Fernand Léger, The City, 1919 (Photo By Gip3798 – Own work, CC BY-SA 4.0, https://commons.wikimedia.org/w/index.php?curid=51217828)
Robert Delaunay, Le Champ de Mars. La Tour Rouge, 1911 and Sonia Delaunay-Terk, Blanket, 1911 (photos By Robert Delaunay – http://cgfa.sunsite.dk/d/p-delauna1.htm, Public Domain, https://commons.wikimedia.org/w/index.php?curid=17894346 and https://s-media-cache-ak0.pinimg.com/564x/3a/38/df/3a38df32ac0a1b9f7a195e0a500a6baf.jpg)
The Italian movement Futurism was inspired by the energy of industry and the machine age, and argued for a complete break with the past. The Futurist Manifesto of 1909 written by Filippo Marinetti argued that Cubism did not go far enough in terms of showing movement and modernity. The Futurists, who were later associated with Italian Fascism, attempted to create works that celebrated modernization, movement, and the outbreak of World War I. Umberto Boccioni’s Unique Forms of Continuity in Space uses Cubist strategies to break the form of the figure down into geometrics, but adds obvious motion to the work. Gino Severini celebrated the mechanization of war in Armored Train in Action from 1915. This idea of speeding up Cubism with Futurism was mocked by Marcel Duchamp in his Nude Descending a Staircase No. 2.
Umberto Boccioni, Unique Forms of Continuity in Space, 1913 and Gino Severini, Armored Train in Action, 1915 (photos By Wmpearl – Own work, Public Domain, https://commons.wikimedia.org/w/index.php?curid=6909304 and http://uploads3.wikiart.org/images/gino-severini/armored-train-in-action-1915.jpg)
Marcel Duchamp, Nude Descending a Staircase No. 2, 1912 (photo http://uploads4.wikiart.org/images/marcel-duchamp/nude-descending-a-staircase-no-2-1912.jpg)
The Russian artist Kazimir Malevich originally saw Futurism as the expression of the fast pace of city life, and used this in his early works. Malevich rejected this after the Russian Revolution for Suprematism, a movement which focused on the essential colors and forms in art. Malevich considered the black square to be the most essential of the forms, and the primary colors the most spiritual. Much of his work was characterized by simple shapes and colors painted on a white background, emphasizing the importance he placed on the feeling of color and shape in space as a means to access spirituality and essential human emotions.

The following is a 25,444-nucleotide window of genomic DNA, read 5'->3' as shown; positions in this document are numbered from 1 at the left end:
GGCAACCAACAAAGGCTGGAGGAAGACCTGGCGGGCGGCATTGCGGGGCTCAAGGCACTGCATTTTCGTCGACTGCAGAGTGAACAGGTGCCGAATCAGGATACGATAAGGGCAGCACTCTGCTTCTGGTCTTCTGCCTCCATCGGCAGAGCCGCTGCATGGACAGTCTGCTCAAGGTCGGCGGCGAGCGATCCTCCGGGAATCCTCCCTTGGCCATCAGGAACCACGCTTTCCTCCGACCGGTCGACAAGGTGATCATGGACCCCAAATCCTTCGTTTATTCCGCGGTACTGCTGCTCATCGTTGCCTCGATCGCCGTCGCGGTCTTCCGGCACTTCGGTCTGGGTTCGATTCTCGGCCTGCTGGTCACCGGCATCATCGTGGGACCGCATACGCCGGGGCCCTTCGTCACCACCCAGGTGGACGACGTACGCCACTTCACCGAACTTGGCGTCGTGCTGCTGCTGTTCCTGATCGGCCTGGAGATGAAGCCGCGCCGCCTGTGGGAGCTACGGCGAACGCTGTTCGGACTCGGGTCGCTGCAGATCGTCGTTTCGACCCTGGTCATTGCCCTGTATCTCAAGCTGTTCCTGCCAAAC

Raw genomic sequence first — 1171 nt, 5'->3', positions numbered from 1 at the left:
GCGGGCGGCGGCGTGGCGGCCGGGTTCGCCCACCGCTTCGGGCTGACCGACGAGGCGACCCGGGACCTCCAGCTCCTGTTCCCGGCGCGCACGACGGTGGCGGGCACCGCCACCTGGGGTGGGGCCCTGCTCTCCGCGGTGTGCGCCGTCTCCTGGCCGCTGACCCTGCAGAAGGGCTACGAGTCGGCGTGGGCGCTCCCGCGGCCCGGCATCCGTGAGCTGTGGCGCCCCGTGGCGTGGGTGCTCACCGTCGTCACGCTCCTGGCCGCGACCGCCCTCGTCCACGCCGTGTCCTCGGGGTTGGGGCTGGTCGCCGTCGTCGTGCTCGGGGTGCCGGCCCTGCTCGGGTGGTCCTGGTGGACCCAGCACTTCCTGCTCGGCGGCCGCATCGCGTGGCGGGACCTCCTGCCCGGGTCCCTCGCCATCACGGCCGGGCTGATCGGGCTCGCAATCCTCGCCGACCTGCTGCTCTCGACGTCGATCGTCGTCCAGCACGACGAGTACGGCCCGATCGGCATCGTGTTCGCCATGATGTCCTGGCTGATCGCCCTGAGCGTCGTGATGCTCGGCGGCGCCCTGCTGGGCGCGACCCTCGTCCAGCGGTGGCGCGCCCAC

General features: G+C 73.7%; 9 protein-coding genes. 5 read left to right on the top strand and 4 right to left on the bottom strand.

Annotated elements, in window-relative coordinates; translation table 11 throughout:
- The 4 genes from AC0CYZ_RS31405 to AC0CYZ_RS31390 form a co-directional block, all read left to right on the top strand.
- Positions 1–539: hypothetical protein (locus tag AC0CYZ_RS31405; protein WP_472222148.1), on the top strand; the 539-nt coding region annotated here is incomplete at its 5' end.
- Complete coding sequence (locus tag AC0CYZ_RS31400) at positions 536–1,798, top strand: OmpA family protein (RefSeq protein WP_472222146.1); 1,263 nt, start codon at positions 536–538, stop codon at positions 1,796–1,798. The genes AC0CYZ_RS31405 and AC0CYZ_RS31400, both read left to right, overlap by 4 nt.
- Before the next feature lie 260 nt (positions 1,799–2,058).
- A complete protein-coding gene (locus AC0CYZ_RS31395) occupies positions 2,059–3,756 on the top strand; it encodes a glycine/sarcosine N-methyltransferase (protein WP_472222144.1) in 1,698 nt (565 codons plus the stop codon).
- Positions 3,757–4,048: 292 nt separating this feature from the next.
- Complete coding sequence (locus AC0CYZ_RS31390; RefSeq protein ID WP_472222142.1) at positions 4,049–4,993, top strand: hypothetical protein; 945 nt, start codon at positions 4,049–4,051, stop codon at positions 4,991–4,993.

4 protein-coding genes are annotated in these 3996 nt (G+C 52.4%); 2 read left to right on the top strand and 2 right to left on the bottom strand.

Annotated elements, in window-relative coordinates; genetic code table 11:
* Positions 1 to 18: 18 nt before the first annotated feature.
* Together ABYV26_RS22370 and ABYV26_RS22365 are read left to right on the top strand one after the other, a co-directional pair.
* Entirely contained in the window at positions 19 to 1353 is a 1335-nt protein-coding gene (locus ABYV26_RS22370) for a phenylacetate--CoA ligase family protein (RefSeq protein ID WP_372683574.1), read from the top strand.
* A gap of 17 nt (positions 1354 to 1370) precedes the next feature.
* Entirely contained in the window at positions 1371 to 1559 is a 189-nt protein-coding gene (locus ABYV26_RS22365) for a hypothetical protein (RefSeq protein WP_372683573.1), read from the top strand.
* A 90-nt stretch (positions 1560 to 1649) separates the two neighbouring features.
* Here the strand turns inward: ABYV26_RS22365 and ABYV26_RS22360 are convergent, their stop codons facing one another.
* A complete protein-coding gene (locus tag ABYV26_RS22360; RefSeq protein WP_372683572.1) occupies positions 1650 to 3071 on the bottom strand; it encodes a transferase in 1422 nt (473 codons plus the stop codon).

Kazimir Malevich, Black Square, 1915 (photo By Kazimir Malevich – Unknown, Public Domain, https://commons.wikimedia.org/w/index.php?curid=511840)
De Stijl was founded in 1917 in Holland by Piet Mondrian, Theo van Doesburg, and a few other artists. Piet Mondrian interested in the idea of purity of geometric shapes and pure colors, taking cues from Kandinsky and Malevich about the ideas linking simple shapes and colors with spirituality. Both Mondrian and van Doesburg removed figures from the natural world from their works, creating non-naturalistic geometric abstractions. De Stijl also had a design and architecture focus, which was interested in what was termed the “equilibrium of opposites,” as shown in Gerrit Rietveld’s Schröder House built in Utrecht, Netherlands in 1923–24. Here, there is an adaptation of Wright’s spaces and open floor plan, with moveable walls and furniture designed by the builder, as well as an attempt to bring the outside into the interior space. But, the shapes and colors of the structure are thoroughly modern in form, recalling the paintings of Mondrian.
Piet Mondrian, Tableau I, 1921 and Theo van Doesburg, Composition VII (The Cow), c, 1918 (photo By Piet Mondrian – Gemeentemuseum Den Haag, Public Domain, https://commons.wikimedia.org/w/index.php?curid=37668615 and By Theo van Doesburg – rkd.nl : Home : Info, Public Domain, https://commons.wikimedia.org/w/index.php?curid=881836)
Gerrit Rietveld,Schroder House, Utrecht, Netherlands, 1923–24 (Photos By Andreas 2309 (Own work) [CC BY-SA 3.0 (http://creativecommons.org/licenses/by-sa/3.0)%5D, via Wikimedia Commons and http://images.adsttc.com/media/images/5037/f335/28ba/0d59/9b00/0625/medium_jpg/stringio.jpg?1414205996)
These movements would have a profound impact on later movements, and marked, with the Expressionists, the full turn away from naturalism in Western art.